Clerical child sex abuse survivor awarded state payments after benefit system 'interrogation'
A SURVIVOR of clerical child sex abuse in Northern Ireland, who said she felt "interrogated" by the benefits system, has been awarded state payments.
Kate Walmsley has been left with a series of health complaints and lingering trauma.
She met senior officials from the social security agency in Belfast last autumn and has expressed concern over her treatment by staff during the transition to the personal independence payment (PIP) benefit.
She said: "I would love to work, but I could not cope.
"I am someone who would be very dedicated to whatever company I did work for, but I just felt overwhelmed by too many people."
The West Belfast woman suffered abuse at the hands of a priest at a Sisters of Nazareth-run home in Londonderry.
It has left her with a legacy of ill health, and she said she felt ashamed going for a benefits interview.
She added: "I was nearly hysterical, I was just in a bad way."
Separately and unrelated to Ms Walmsley's case, the department for communities – which oversees delivery of benefits in Northern Ireland – has started a review of existing PIP claims awarded the highest level of support.
It was seeking to identify those individuals who should have their award changed to an ongoing award, with a light touch review in 10 years.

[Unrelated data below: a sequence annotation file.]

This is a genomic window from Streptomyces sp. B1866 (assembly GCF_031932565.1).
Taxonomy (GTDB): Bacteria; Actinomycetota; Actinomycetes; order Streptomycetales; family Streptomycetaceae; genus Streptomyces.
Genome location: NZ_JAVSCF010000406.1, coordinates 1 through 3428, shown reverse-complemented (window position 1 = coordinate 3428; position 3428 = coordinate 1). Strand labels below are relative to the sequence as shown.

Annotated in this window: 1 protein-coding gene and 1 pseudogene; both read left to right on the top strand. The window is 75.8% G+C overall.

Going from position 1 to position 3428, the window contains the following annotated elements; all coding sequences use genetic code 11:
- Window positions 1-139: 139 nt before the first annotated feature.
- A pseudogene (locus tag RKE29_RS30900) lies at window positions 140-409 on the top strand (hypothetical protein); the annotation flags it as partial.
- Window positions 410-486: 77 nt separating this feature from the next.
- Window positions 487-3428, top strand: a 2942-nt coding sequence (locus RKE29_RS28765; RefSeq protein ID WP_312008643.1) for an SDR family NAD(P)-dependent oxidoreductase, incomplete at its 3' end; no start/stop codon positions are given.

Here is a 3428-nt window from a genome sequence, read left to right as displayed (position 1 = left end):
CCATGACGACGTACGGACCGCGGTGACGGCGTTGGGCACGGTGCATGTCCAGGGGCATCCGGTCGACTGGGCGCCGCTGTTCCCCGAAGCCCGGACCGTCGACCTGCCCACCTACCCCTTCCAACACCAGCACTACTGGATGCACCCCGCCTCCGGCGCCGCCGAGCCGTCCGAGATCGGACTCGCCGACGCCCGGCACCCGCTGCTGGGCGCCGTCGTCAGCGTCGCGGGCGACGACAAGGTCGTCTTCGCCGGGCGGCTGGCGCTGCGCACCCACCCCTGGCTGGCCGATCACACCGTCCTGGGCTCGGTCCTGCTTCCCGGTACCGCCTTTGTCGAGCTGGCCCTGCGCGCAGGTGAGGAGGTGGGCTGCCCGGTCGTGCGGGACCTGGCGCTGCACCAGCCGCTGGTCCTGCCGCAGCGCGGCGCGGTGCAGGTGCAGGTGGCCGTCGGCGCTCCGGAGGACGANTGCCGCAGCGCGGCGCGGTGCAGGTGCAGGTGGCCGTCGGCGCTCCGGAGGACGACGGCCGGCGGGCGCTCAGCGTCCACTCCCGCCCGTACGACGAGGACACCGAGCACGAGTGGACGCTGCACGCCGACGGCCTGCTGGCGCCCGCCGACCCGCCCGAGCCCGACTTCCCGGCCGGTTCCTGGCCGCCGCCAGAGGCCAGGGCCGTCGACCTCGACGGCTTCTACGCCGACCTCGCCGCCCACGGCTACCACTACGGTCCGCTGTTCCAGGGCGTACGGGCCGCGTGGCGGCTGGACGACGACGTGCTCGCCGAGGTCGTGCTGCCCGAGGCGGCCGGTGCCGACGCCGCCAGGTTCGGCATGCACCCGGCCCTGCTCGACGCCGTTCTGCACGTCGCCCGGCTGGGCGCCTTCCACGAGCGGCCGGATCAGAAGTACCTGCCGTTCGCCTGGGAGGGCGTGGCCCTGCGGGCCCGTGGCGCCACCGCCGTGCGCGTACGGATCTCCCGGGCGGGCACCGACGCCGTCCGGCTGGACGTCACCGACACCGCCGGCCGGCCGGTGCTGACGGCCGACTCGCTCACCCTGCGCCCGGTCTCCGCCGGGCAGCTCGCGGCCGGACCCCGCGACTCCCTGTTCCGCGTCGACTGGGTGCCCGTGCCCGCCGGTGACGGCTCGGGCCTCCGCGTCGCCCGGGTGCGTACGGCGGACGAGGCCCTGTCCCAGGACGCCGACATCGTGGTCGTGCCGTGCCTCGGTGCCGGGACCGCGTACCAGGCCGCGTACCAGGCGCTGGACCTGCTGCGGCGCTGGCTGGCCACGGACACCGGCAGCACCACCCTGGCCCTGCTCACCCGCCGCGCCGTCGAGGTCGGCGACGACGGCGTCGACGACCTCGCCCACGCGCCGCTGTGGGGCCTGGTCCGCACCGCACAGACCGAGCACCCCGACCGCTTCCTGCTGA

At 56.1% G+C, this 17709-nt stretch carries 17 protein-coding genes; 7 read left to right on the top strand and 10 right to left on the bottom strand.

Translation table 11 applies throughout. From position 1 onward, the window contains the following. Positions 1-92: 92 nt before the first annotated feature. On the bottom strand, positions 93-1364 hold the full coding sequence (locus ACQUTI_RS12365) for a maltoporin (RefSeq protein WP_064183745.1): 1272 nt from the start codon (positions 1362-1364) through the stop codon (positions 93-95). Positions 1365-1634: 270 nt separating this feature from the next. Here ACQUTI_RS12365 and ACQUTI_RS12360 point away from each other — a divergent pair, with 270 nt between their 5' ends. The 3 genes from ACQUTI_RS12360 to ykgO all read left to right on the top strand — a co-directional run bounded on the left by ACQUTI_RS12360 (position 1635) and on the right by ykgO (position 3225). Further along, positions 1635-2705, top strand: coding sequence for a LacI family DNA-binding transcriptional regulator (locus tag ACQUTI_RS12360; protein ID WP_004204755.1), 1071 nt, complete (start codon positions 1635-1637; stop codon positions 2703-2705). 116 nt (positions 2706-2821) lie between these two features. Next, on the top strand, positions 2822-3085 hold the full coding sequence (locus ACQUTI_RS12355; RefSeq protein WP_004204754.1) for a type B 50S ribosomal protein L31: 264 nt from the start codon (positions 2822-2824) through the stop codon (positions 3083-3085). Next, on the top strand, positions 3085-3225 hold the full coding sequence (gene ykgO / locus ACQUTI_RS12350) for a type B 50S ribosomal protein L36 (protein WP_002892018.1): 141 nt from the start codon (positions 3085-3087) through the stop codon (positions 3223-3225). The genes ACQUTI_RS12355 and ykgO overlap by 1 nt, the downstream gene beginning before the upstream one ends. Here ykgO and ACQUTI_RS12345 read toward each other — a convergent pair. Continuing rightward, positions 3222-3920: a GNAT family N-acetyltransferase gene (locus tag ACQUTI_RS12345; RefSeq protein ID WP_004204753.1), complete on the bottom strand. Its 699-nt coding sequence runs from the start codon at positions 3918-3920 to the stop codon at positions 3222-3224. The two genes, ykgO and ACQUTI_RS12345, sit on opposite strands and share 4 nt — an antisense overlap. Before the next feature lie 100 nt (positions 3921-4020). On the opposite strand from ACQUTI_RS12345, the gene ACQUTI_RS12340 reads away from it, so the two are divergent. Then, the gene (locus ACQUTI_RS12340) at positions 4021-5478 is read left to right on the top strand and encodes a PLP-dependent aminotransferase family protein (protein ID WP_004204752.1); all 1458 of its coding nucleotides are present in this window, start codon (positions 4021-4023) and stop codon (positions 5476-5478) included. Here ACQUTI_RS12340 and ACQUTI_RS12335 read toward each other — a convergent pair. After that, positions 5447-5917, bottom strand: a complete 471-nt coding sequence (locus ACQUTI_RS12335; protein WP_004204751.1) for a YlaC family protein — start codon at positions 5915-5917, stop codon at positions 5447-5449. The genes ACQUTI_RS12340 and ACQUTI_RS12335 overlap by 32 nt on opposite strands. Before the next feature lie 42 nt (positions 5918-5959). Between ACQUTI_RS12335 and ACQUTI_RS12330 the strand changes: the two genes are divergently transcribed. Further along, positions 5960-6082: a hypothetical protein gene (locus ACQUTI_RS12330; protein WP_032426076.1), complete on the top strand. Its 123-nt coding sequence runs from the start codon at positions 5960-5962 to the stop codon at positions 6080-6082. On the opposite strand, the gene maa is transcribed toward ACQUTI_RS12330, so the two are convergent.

The administrative review exercise to look at all current PIP claims to check if customers are eligible for more support under PIP as a result of two upper tribunal judgments in Britain which changed the way PIP is assessed started on June 28 last year.
At the end of November about 10,900 cases had been cleared.
A priest assaulted Ms Walmsley while she was a child. By the time she was 12, he was having sex with her, she told a public inquiry.
She has waived her right to anonymity and is part of the Survivors and Victims of Institutional Abuse lobby group.
Ms Walmsley said she had post-traumatic stress disorder, bulimia and a series of other health problems.
The inquiry led by retired judge Sir Anthony Hart recommended a care package be established for survivors.
Action on his recommendations was delayed by the collapse of powersharing.
Meanwhile, the government has confirmed that the full roll-out of Universal Credit, which covers housing and child tax benefits, is to be delayed.
Sinn Fein Assembly member Alex Maskey said: "They need to start listening and stop ignoring the evidence on the ground that Universal Credit has been a disaster.
"Stalling it won't fix it. Delaying it won't bring people out of poverty. It needs to be scrapped altogether."